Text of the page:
What are the main challenges for humanitarian response and meeting the needs of affected people in situations of armed conflict in North and Southeast Asia?


“Finding a sustainable solution in building strong and democratic states, and being able to make effective contributions to reducing the degree of conflict.”
- Officer of Human Rights and Peace Issues, International Organization, Sweden

“Emerging challenges in the region include the state using military force against their own citizens and restricting humanitarian assistance to displaced population. This is used as military strategy for pressuring decedent groups. The challenge is the absence of international legal framework to address this issue. Recent examples include ethnic cleansing in Myanmar, conflict in North Pakistan, the North Korean regime starving its own population, and stateless refugees in Bangladesh following the 1971 war and secession from Pakistan.”
-Head of Sub-Office, UN agency, Pakistan

“A valid and major challenge in humanitarian assistance will be how to best assist North Koreans if armed conflict should arise, or even prior to such an event.”
-Staff member, U.S. Forces, South Korea

“Access to those in need. Analyzing the actors and power relationships. How much to compromise with one party to assist those in need. Maintaining the perception of neutrality. Monitoring an often fluid conflict situation. Also not being the spark to ignite the conflict.”
-Humanitarian Coordinator, Medical relief organization, Myanmar

“Emergency management, alert management, and rescue measures.”
-Community Liaison Assistant, UN Agency, Democratic Republic of the Congo

“The dominant power centers of the parties in conflict tend not to respect the real needs and sufferings of the people affected. Nor do they respect a specific gender issue – giving the power of decision-making to women – which would thus enable women to participate in carrying out humanitarian response. This contrasts the key role Dalit girls and women played and witnessed in West Bengal, preparing for floods and respective humanitarian actions.”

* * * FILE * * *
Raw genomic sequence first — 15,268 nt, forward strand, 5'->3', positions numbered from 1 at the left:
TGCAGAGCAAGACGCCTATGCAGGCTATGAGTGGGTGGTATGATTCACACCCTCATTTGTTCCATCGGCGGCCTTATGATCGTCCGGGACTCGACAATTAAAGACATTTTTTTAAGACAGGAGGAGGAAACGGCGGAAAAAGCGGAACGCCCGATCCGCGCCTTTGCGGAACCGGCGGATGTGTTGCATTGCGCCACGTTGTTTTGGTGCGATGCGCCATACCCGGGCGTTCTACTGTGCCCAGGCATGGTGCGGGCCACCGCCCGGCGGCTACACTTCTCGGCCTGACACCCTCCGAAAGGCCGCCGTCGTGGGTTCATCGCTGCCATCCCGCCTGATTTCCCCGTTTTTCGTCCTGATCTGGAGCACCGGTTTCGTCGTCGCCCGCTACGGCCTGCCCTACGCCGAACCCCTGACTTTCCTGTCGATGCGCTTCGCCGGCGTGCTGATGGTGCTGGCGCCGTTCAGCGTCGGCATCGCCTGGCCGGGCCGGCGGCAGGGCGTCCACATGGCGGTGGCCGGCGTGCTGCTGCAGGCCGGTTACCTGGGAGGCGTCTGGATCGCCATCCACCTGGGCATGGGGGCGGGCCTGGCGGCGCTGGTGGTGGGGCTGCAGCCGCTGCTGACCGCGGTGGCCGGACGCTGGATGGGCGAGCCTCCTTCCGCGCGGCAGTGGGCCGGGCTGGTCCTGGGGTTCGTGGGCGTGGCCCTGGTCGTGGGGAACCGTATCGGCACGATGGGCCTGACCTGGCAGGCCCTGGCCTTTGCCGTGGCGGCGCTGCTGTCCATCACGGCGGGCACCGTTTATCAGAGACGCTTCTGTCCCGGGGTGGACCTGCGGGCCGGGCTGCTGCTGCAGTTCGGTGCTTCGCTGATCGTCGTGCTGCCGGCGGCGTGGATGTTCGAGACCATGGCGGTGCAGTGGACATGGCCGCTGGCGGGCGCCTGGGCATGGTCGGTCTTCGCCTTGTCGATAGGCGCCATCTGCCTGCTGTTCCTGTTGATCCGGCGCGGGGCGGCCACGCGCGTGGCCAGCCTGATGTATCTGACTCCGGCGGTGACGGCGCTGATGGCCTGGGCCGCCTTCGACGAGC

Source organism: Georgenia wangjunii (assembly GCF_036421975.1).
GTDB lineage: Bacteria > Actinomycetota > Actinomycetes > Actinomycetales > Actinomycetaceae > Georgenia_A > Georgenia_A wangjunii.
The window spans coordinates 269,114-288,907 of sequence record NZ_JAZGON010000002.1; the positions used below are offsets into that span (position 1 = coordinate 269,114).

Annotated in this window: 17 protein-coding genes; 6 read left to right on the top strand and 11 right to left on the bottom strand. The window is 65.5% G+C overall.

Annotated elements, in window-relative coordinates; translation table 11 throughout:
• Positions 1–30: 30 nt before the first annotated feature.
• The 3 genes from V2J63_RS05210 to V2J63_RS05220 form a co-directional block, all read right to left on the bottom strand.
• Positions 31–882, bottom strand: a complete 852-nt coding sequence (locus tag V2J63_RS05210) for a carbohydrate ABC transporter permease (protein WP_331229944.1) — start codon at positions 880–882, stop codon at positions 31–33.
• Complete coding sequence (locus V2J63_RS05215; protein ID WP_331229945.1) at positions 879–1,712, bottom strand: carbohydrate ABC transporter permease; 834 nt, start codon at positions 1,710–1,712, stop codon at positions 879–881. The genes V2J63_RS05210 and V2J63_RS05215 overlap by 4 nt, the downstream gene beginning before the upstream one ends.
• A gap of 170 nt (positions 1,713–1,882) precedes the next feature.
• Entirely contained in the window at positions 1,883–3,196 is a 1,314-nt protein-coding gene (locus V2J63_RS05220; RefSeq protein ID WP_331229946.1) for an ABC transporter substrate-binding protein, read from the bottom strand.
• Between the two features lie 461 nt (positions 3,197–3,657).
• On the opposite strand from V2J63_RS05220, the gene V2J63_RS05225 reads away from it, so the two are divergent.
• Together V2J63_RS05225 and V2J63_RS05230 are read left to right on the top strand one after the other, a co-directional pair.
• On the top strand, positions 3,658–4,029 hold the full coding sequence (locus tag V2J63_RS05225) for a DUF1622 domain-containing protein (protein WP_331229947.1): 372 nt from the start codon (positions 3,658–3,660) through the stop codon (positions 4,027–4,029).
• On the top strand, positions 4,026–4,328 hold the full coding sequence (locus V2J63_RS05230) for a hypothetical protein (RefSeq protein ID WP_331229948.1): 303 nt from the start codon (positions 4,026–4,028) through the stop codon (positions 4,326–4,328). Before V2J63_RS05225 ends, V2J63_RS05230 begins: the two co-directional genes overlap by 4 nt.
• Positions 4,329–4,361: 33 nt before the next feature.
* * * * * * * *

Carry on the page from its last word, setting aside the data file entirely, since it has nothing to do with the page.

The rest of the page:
-Director, Policy organization

“Access!”
-Humanitarian Expert, International nongovernmental organization, Spain

“Need to persuade major funding sources that victims are vulnerable particularly in those states that are not supported by major funding nations.”
-Community Capacity Building Advisor, Gibraltar

“The main challenges for humanitarian response in North and South East Asia remains related to safety, specifically when involved with groups that do not respect international humanitarian law.”
-Regional Coordinator, Media network, Philippines

“A distinct template for the conduct of humanitarian assistance in complex conflict situations is needed. It cannot be the same as in non-conflict areas. Humanitarians are not perceived as neutral anymore especially by non-state actors whose objective is plain criminality, like kidnapping for ransom.”
-Humanitarian and Peace Worker, Philippines

“Delivering humanitarian aid in situations where humanitarian assistance itself is perceived as being partial to one group and thus blocked, targeted, and attacked. Delivering humanitarian aid in contexts where no political dialogue between conflicting parties exists. State-centric approaches to humanitarian assistance in North and South East Asia, where states are often directly involved in conflict. Asian governments focus on disasters but are uncomfortable discussing conflict, and have a limited understanding of humanitarian principles.”
-Research Fellow, Academic institute, United Kingdom

“Capacity to respond with speed without compromising the security and safety of humanitarian aid workers.”
-Knowledge Management, International NGO, Philippines

“Safety and security of various humanitarian personnel working in countries of armed conflict. Some governments do not support the presence and efforts of NGOs and other humanitarian organizations in their own country.”
-Planning and Training Officer, International organization, Philippines

“Inefficient government mechanisms and structural problems, sometimes political will and prejudices.”
-Project Manager, Human Rights NGO, Philippines

“Weak accountability and justice mechanisms.”
-National Coordinator, NGO, Philippines

“Getting and coordinating efforts with participating agencies, either donors or host.”
-Government Official, Malaysia

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